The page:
All About Parchment Paper: Raise your voice in praise of parchment

Welcome, friends and fellow bakers. This is the first of a few new blogs where we’re hoping that your voices will play a bigger role than ever before.

I love to tell folks that here at King Arthur Flour, the combined baking knowledge and experience of our hotline bakers and test kitchen staff equals more than two centuries. Heck, some of our bakers alone have more than 40 years in the kitchen. Imagine all the successes, triumphs, failures, and learning those hands (and heads) have seen.

And while two centuries isn’t a bad start, imagine now the collective knowledge of you, our fellow bakers and food lovers. I’m thinking we’re approaching eons, millennia, light years of experience to share. For me, learning something new in readers’ blog comments is just as much fun as writing the post itself.

I would never have worked on the Chocolate Dreams cookie recipe without input from Paul in Ohio. My slow cooker has been working full steam ahead thanks to waikikirie’s chili recipe; and oh, countless other examples.

So, allow me to share a few of my favorite things about using parchment paper in the kitchen and then run, don’t walk, to the comments section to add your input. Put your tongue back in your mouth, Miley, and step aside. Bakers will rule the Internet this day, and it will all start with a video.

I love, love, love this video. I can watch it over and over again. Remember when you greased cookie sheets before baking, and then had to wash them and scrub the corners? Blargh! Seeing the cookies slide right off each and every time is like magic. We do so love our parchment paper here at KAF.


In fact, a quick search of our blogs finds that parchment has been mentioned in no less than 383 blog posts. That’s basically one out of every three posts.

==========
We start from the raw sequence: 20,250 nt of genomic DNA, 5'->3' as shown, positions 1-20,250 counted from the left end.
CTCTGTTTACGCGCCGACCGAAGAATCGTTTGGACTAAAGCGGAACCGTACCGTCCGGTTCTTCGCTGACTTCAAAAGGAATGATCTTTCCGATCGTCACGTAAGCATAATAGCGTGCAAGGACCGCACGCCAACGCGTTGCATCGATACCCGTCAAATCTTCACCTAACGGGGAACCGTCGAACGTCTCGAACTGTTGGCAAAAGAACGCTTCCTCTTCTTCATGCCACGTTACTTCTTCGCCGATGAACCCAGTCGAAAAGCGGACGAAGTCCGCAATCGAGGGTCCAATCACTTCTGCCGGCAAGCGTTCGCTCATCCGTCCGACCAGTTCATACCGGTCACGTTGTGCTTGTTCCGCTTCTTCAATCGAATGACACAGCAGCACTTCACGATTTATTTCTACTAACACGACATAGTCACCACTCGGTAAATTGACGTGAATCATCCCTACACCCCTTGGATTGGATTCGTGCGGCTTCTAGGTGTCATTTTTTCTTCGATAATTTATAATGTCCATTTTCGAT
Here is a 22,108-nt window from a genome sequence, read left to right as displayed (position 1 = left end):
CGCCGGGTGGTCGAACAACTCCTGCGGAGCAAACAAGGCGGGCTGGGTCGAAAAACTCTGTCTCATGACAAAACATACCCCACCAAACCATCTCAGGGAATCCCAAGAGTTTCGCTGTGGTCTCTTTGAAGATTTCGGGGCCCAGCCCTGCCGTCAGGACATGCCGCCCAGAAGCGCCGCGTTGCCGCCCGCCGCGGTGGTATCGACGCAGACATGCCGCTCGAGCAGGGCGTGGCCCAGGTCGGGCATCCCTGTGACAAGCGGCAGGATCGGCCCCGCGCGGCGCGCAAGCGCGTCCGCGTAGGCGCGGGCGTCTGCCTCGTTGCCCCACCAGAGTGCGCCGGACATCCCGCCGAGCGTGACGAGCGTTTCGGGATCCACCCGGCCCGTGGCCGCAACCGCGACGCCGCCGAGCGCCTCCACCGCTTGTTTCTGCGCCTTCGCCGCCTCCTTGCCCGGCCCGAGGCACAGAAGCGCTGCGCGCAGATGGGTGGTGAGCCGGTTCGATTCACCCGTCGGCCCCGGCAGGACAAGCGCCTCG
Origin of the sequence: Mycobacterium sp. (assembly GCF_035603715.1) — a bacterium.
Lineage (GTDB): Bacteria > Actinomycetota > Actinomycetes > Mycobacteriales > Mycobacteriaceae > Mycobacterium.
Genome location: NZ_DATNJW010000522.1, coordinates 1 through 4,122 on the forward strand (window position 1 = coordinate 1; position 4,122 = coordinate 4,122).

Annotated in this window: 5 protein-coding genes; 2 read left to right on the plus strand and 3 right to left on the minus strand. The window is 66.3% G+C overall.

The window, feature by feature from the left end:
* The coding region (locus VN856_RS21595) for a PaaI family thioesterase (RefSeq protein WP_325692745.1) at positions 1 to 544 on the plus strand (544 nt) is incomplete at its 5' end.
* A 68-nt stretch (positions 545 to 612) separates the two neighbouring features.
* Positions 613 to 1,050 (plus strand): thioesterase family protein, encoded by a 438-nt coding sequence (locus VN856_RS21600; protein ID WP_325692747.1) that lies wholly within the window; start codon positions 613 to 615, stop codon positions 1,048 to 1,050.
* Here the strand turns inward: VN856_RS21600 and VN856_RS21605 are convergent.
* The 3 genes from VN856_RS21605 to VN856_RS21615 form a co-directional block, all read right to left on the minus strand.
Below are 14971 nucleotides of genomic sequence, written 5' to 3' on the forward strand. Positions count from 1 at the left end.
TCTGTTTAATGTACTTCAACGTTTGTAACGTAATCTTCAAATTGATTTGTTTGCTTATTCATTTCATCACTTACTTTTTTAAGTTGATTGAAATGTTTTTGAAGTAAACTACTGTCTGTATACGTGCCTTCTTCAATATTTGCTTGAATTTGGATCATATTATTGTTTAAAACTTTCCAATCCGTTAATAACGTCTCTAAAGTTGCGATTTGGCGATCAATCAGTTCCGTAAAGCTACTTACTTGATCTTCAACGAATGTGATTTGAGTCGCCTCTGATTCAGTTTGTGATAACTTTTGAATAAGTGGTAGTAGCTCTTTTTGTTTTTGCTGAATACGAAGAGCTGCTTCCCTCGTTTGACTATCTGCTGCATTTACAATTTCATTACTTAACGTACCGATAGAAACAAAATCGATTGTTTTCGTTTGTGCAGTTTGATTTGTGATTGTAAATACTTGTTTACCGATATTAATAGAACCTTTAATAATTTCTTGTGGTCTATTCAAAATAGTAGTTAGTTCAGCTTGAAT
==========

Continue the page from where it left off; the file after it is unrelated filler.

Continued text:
Parchment is key to Susan Reid’s favorite method for pie crust (above). You’ll be amazed at how easy pie crust is with parchment as your partner.


Blind-baking pie shells just became easy as, well, pie. A piece of parchment to hold the pie weights, coins, or in this case wheat berries helps keep the bottom of the crust flat, and makes removing each little wheat grain a breeze.


Boy, if parchment can help keep your cookies from sticking, imagine what it can do for your cakes. Spritz your pans with cooking spray, add a parchment round, spritz again, and your cakes will come out of the pan like magic.

The parchment peels right off, leaving you with a smooth cake top that every baker dreams of.


The clean-plate club takes on new meaning when parchment is in the house. Look, Ma, no drips on your fancy china!

Whoops! Remember to put the parchment paper under your pizza dough and the TOPPINGS on top, not the bowl!


Ready to know a little photography studio secret? We keep artfully browned pieces of parchment on the props shelf for getting just the right touch in photos. I’m certainly glad of that, as my real baked parchment is usually a lot messier!

All right gang, the moment you’ve been waiting for. The gates are open and the floor is yours. Tell us why YOU love parchment! Has it saved your bacon from a baking disaster? Has it saved your digits from dishwater? Pizza now perfect? Tell me, tell me, praise that parchment!

MaryJane Robbins

MaryJane Robbins grew up in Massachusetts and moved to Vermont 20 years ago. After teaching young children for 15 years, she changed careers and joined King Arthur Flour in 2005. MaryJane began working on King Arthur Flour's baker’s hotline in 2006, and the blog team ...


  1. Cindy Angeli

    I’m starting a new line of sourdough bread for a small cafe in Missouri. We have a bakers convection oven that works great, but my question is about temperature limits of parchment paper. The limit in the box we have says 420. I bake at 450 for 10 minutes, then reduce to 430 for 40 minutes. Is this a fire hazard?

    1. The Baker's Hotline

      Cindy, if a manufacturer says their product is only rated to a certain heat, we’re definitely inclined to believe them! We’d suggest switching over to parchment that’s rated for 450°, such as these parchment half sheets. Kat@KAF

  2. Sali

    I have an old cast iron cornbread pan and even if itisell-seasoned, biscuits & cornbread still sticks. Yesterday I used a a round sheet & cut it into eights, cut oft tips. Placed each wedge in each section, gave a quick non-stick spray & pot it in he pre-heeated oven. For the first time, my bread came out easily. My ancient old cast-iron pan performed well


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